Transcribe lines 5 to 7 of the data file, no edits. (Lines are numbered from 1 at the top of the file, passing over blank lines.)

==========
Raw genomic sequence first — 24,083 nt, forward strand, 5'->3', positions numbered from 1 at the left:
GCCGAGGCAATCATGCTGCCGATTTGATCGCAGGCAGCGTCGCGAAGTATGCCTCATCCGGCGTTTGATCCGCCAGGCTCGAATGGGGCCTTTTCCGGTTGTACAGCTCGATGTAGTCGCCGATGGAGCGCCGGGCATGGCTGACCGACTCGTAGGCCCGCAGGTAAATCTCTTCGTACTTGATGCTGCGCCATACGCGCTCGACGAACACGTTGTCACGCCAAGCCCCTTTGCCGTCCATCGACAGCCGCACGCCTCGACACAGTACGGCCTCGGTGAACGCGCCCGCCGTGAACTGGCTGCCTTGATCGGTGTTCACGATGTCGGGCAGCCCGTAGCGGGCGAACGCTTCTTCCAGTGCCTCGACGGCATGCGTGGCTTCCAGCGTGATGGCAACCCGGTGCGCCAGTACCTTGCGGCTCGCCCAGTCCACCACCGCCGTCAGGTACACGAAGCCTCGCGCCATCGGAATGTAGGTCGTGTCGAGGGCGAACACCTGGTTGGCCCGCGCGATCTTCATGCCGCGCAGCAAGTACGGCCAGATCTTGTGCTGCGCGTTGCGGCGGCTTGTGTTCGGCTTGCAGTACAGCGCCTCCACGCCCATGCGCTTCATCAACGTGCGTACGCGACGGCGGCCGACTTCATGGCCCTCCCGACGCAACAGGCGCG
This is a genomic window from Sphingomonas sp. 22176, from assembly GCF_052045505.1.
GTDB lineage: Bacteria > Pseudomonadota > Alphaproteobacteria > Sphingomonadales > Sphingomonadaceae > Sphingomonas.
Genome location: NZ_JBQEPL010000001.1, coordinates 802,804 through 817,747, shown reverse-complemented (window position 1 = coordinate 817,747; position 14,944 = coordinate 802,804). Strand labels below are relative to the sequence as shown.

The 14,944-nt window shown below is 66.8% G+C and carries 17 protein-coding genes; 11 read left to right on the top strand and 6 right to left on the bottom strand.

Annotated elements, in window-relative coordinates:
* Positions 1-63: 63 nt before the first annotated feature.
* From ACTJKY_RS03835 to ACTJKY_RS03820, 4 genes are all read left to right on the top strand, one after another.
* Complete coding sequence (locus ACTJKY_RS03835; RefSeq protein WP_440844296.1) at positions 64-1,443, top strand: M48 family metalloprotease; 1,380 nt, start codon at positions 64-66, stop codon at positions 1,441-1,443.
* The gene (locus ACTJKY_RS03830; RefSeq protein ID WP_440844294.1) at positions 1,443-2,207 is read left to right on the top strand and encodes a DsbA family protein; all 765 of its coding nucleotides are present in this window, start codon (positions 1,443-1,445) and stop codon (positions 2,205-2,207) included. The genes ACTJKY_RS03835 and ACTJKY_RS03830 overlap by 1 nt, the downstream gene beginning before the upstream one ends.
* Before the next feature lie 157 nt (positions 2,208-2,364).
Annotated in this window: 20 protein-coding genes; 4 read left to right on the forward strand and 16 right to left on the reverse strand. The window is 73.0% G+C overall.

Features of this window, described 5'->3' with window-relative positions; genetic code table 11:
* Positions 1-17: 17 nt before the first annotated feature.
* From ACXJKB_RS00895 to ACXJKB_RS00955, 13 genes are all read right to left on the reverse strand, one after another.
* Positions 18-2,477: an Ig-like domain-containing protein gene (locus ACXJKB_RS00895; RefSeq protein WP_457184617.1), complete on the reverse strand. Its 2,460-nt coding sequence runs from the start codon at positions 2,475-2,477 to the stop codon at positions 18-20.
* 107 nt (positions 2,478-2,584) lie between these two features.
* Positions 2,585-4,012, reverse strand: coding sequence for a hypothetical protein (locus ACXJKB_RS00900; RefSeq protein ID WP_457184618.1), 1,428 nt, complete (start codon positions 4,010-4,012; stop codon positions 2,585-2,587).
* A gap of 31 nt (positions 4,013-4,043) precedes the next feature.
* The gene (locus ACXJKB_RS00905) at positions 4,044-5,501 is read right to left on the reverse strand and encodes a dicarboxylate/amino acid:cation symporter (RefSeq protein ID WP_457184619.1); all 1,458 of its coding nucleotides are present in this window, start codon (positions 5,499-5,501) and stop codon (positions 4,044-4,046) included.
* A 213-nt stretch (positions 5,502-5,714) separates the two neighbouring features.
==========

Genome location: NZ_JBQEPL010000001.1, coordinates 802,804 through 817,747, shown reverse-complemented (window position 1 = coordinate 817,747; position 14,944 = coordinate 802,804). Strand labels below are relative to the sequence as shown.

The 14,944-nt window shown below is 66.8% G+C and carries 17 protein-coding genes; 11 read left to right on the top strand and 6 right to left on the bottom strand.

Annotated elements, in window-relative coordinates: